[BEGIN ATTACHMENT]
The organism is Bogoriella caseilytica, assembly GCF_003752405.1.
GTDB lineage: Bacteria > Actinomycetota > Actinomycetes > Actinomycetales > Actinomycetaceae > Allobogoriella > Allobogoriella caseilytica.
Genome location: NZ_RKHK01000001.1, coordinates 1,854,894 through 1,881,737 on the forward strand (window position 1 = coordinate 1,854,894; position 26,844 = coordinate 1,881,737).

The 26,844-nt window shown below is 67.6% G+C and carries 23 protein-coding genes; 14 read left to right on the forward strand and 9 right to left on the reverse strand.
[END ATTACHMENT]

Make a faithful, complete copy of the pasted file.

The organism is Bogoriella caseilytica, assembly GCF_003752405.1.
GTDB lineage: Bacteria > Actinomycetota > Actinomycetes > Actinomycetales > Actinomycetaceae > Allobogoriella > Allobogoriella caseilytica.
Genome location: NZ_RKHK01000001.1, coordinates 1,854,894 through 1,881,737 on the forward strand (window position 1 = coordinate 1,854,894; position 26,844 = coordinate 1,881,737).

The 26,844-nt window shown below is 67.6% G+C and carries 23 protein-coding genes; 14 read left to right on the forward strand and 9 right to left on the reverse strand.